I am deeply saddened to learn of the passing of former Chief Justice Satnarine Sharma, who served with distinction from 2002 to 2008.
Although he faced significant personal challenges during his term as Chief Justice, he met these challenges with dignity and resolve.
He was a legal luminary and an invaluable member of the local law fraternity.
Mr. Sharma dedicated many years of his life to enriching and progressively developing the judicial system of our twin-island Republic and changed the dimensions of the common law with his sound and analytical judgments.
Mr. Sharma’s life is inspirational and representative of the fruits of hard work and determination. As a graduate of Hillview College, he left Trinidad and Tobago in 1963 to study law in the United Kingdom. In 1966 he was called to the Bar of the Inner Temple Society, UK and one year later he was admitted to the local bar. On his return to Trinidad and Tobago, he first practiced in the Magistrates Court and later settled into civil practice.
His commitment to the rule of law and his stellar track record within the legal fraternity led to his appointment as Puisne Judge in 1984 and then to the Appeal Court in 1988.
If one specific aspect of his life and practice could be identified, it would be his passion for improving the way the judicial system works.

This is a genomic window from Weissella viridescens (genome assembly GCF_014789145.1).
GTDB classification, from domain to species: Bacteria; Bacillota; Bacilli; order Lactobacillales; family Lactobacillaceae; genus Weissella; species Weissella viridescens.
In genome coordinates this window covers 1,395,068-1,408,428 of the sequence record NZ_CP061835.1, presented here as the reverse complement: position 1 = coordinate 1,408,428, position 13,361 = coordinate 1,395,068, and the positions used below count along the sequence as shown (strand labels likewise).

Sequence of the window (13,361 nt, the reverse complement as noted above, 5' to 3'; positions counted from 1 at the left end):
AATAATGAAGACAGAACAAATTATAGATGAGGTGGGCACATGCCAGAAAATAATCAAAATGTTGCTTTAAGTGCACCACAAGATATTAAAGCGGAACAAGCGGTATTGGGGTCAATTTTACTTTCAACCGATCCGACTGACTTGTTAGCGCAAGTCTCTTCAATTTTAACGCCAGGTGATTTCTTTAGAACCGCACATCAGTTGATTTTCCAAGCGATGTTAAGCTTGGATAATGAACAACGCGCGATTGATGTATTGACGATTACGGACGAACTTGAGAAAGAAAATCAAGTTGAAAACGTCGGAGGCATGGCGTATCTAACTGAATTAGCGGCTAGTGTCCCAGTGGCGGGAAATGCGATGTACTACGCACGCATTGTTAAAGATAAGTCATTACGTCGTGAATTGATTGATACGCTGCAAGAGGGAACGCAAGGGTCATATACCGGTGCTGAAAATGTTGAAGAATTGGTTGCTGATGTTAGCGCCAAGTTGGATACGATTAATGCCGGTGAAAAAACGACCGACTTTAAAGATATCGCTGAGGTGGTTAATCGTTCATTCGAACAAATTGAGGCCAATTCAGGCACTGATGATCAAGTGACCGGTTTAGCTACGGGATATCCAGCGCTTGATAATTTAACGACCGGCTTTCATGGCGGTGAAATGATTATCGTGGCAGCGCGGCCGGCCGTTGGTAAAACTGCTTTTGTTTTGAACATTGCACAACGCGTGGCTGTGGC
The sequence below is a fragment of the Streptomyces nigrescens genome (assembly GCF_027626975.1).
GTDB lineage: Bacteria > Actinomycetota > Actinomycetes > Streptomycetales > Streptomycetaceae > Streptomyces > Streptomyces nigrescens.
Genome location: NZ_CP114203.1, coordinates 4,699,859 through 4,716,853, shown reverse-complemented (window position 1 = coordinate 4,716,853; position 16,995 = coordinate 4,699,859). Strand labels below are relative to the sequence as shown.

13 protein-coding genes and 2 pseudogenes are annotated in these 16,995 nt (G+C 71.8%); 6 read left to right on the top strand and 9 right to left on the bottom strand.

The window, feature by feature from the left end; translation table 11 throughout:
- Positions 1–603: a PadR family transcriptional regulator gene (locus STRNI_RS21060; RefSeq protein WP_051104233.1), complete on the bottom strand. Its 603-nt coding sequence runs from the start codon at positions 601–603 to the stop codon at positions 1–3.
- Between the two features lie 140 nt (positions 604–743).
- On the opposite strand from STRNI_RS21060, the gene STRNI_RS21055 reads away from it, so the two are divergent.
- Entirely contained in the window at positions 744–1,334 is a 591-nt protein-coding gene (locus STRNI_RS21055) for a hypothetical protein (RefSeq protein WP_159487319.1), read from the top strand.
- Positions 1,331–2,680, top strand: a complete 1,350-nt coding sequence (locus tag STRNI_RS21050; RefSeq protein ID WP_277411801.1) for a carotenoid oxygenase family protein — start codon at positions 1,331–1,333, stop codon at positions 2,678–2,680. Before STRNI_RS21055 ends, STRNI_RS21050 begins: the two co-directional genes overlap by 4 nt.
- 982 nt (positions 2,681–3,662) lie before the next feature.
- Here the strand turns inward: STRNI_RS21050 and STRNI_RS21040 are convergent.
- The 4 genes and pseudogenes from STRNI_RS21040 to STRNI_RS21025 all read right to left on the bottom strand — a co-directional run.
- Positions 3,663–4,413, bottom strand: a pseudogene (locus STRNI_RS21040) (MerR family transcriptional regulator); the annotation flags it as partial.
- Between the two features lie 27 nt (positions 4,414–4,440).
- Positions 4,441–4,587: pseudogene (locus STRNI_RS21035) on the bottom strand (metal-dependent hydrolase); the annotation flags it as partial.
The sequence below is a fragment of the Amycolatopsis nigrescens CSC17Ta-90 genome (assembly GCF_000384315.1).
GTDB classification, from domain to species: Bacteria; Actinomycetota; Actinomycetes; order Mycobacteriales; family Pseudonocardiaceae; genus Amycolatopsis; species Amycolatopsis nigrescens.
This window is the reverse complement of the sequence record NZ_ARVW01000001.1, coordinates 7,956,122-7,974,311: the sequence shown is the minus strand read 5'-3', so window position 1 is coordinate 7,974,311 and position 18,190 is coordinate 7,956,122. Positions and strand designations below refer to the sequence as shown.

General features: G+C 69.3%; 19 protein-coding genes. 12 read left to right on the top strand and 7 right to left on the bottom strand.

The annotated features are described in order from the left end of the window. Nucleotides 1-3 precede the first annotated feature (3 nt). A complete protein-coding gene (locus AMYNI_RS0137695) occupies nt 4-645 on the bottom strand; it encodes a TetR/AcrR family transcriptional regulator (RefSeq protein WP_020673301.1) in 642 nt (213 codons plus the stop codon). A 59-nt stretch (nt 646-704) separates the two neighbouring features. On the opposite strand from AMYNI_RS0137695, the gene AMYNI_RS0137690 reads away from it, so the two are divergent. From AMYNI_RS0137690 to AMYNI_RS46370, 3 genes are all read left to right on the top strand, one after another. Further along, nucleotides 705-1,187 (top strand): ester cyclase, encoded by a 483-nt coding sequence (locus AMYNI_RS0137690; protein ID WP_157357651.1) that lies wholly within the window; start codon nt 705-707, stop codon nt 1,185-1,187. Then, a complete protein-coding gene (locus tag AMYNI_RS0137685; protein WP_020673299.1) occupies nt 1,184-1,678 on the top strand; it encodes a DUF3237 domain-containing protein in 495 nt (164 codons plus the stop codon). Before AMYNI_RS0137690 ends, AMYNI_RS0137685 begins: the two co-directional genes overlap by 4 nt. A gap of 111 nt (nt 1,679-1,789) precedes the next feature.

During his career he led some of the most dynamic and innovative reforms within our judicial system which remain in effect up to this very day. Some of these initiatives include the measures introduced during his term to reduce the backlog of magisterial appeals and to reduce the long lists of the magistrates.
Significantly, another achievement was the inauguration of the Family Court pilot project in 2004, a collaborative effort for a new approach to family matters between the Judiciary and the Executive. He also presided over the formal introduction of the Civil Proceedings Rules (1998) which ushered in a new way of managing the business in the Civil Courts.
As a recipient of the Chaconia Medal (Gold) in 1998 and the Trinity Cross in 2003 for his contribution to the development of the law, Mr. Sharma’s contributions to our nation, its citizens, as well as our judicial system, are invaluable.
We have indeed lost a giant of a man – a man of heart, integrity and vision, who positively impacted the lives of those around him in all tasks that he undertook.
On my behalf, and on behalf of the Opposition, I extend condolences to Mr. Sharma’s family, friends and colleagues.
May his soul rest in eternal peace.